Not Guilty, Say Both Prisoners

Not Guilty Say Both PrisonersAnother in our series of new transcriptions of contemporary articles on the Leo Frank case.

Atlanta Constitution

Saturday, May 3rd, 1913

Leo M. Frank and the Night Watchman, Newt Lee, Reiterate Declarations of Innocence in Phagan Crime.

Leo M. Frank yesterday morning in his cell in the Tower reiterated his plea of innocence to a reporter for The Constitution.

“I swear I’m not guilty,” he declared. “I could not conceive of such a hideous murder, much less commit it. I am accused unjustly. The report that I have made a confession is totally and basely false. I have no confession to make.”

Newt Lee, the suspected night watchman, also repeats his statement that he is innocent.

“White Folks, I Ain’t Guilty.”

“White folks,” he said in his characteristic dialect, “I ain’t guilty. If them detectives is any good, they’ll find out I didn’t have a thing to do with killin’ that little girl. I don’t know nothing ‘cept I found her body. That was all. I swear ‘fore God it was.”

In pursuance of an independent investigation he is making into the Phagan mystery, Solicitor General Hugh M. Dorsey yesterday conferred with a number of detectives from police headquarters who are working on the case. They gave him an insight into the situation as it thus far has been developed by them.

It was announced that the solicitor has put a number of investigators from his office at work on the murder, and that although but little has been developed as yet, his staff is following a number of important clues.

Grand Jury May Act Monday.

It was stated positively that there will be no grand jury action until Monday. The jury met Friday, took action on a number of matters, but did not take a hand in the Phagan case. It is said, though, that they will probably take it up Monday morning.

The attitude of the Pinkerton agency has incited widespread comment. They were employed by the National Pencil company through the suspected superintendent. In order that the correct position of the Pinkertons might be made known, Detective Harry Scott said to a reporter for The Constitution Friday afternoon:

“We don’t care who our investigation hits. We have been employed to find the guilty man, and the guilty man we’re going to find. We are going to give every bit of evidence we gain to the state authorities, and are going to lend our utmost energy in prosecuting the case.

“We have added two men to the case. We do not intend to cease until the guilty man is caught and convicted. The public may rest assured of the fact that the murderer will be caught and given justice. We are confident of success.”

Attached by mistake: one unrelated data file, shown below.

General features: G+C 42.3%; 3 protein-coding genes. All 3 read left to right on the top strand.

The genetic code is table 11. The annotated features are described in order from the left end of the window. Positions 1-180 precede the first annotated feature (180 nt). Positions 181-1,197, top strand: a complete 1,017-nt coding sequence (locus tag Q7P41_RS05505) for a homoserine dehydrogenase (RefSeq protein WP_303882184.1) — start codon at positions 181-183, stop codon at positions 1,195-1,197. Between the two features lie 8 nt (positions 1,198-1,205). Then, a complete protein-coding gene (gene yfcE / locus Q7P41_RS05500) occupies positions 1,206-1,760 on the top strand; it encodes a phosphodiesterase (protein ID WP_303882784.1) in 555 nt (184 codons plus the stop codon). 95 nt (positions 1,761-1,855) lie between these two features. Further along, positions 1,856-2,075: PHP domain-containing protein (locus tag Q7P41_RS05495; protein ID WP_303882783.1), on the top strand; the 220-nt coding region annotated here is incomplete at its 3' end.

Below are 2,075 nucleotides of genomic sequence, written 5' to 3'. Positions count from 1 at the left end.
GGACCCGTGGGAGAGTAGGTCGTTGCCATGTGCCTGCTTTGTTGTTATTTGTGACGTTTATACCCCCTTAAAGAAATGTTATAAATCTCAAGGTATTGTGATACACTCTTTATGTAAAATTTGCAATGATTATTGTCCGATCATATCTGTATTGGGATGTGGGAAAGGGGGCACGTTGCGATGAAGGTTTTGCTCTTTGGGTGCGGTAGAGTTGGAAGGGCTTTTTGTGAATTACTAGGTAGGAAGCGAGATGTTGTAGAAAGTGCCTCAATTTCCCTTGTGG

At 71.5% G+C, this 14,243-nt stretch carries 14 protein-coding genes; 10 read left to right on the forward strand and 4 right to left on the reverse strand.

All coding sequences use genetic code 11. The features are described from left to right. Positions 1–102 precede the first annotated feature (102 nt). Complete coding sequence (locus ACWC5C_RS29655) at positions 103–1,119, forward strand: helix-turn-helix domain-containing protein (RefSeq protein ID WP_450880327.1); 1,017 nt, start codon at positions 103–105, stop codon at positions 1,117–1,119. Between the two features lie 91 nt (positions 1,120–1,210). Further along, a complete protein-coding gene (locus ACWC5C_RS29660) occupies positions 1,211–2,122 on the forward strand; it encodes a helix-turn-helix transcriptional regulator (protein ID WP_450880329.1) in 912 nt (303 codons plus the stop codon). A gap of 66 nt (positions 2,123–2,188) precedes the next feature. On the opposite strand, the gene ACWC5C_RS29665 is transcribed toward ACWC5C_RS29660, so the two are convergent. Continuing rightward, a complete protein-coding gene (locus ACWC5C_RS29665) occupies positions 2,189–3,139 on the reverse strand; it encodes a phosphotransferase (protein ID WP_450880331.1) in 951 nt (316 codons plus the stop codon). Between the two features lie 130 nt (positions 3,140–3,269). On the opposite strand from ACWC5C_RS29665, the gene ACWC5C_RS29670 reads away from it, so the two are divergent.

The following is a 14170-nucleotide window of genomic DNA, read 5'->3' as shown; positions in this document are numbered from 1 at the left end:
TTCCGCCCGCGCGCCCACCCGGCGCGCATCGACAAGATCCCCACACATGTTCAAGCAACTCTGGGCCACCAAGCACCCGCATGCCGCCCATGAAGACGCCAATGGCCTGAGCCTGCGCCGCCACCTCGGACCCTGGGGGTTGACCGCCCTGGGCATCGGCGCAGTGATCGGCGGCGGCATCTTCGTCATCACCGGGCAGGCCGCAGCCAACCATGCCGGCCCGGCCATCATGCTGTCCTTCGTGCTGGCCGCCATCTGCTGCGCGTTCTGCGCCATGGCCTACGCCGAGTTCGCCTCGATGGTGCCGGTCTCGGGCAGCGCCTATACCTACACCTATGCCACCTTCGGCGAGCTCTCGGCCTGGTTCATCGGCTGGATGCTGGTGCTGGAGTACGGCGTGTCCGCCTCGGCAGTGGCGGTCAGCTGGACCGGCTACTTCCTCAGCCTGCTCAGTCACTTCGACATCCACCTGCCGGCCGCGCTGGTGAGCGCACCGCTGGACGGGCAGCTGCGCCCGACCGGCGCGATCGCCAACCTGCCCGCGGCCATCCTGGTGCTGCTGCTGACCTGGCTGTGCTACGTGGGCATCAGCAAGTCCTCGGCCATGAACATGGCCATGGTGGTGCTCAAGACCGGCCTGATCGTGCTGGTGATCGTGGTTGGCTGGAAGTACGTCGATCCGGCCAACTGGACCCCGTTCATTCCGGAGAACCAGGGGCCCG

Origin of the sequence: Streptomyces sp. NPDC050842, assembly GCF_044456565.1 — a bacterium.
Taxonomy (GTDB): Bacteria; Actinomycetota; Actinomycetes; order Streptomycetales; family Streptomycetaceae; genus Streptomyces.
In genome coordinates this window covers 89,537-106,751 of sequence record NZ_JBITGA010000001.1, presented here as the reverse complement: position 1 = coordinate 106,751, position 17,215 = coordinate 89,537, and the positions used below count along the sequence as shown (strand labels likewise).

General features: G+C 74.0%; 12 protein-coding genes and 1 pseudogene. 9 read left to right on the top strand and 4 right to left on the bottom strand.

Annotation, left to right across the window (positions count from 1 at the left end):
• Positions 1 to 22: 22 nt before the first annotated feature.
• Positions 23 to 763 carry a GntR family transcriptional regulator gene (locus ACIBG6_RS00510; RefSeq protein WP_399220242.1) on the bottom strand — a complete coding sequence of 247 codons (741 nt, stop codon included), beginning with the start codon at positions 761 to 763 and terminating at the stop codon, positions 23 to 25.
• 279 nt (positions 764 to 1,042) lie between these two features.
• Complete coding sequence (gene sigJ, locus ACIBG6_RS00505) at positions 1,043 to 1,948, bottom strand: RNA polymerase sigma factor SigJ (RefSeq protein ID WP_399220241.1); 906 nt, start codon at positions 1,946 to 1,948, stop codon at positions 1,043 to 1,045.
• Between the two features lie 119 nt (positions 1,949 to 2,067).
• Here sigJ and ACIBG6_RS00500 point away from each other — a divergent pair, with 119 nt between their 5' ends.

A Story and a Dream.

W. I. Smith, a resident of Eagan, Ga., visited police headquarters Monday morning and asked to see Chief Lanford. Ushered into the office of that official he began a remarkable narrative of a scene he had witnessed in Atlanta Saturday and of a subsequent dream.

“If the body of Mary Phagan is to be exhumed,” he said, “I want to see it. I am satisfied I can identify her as a girl I saw Saturday shortly after noon on Mitchell street. She was with a middle-aged woman, and was being followed by two men.

“She reeled as though dizzy from drugs, and often she staggered over the curb into the street. Each time, one of the men would catch her by the arm. She resented it, it seemed, and jerked away from him. I followed them for several blocks. They finally went into a suspicious looking house.

“When I returned home what I saw continually preyed upon my mind. I have already had three dreams over it. Each dream told me it was Mary Phagan I saw. I’ve been worried so much over it, that I felt it my duty to come and tell the detectives.”

Chief Lanford assured him that, in the event the body was exhumed, Smith would be notified and called upon to identify the girl.

Mrs. Barnett on Case.

Believing she can aid in solving the Phagan mystery, Mrs. Hattie Barnett, a well-known detective, who lives on Woodward avenue, is now working on the case.

She is not connected with any detective agency, but will work independently. Solicitor Hugh Dorsey denied last night the rumor that he would engage female detectives in the investigation he is making. Mrs. Barnett would not discuss her theories with The Constitution reporter who talked with her.

I am confident that I can obtain evidence which will convict the guilty person, she says. My methods of investigation I will say will be along lines never used before in Atlanta. The mystery I am assured will be solved in surprisingly short time.

Burns May Take a Hand.

Detective William J. Burns may be persuaded to take a part in the investigation. He will pass through Atlanta some time next week on the way to attend the State Bankers association to be held in Macon at which he will deliver a speech on the protection of banking institutions.

It has been suggested by a number of persons directly interested in the mystery that Mr. Burns be engaged to conduct an investigation. When he stops over in the city the probability is that he will be consulted.

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Atlanta Constitution, May 3rd 1913, “Not Guilty, Say Both Prisoners,” Leo Frank case newspaper article series (Original PDF)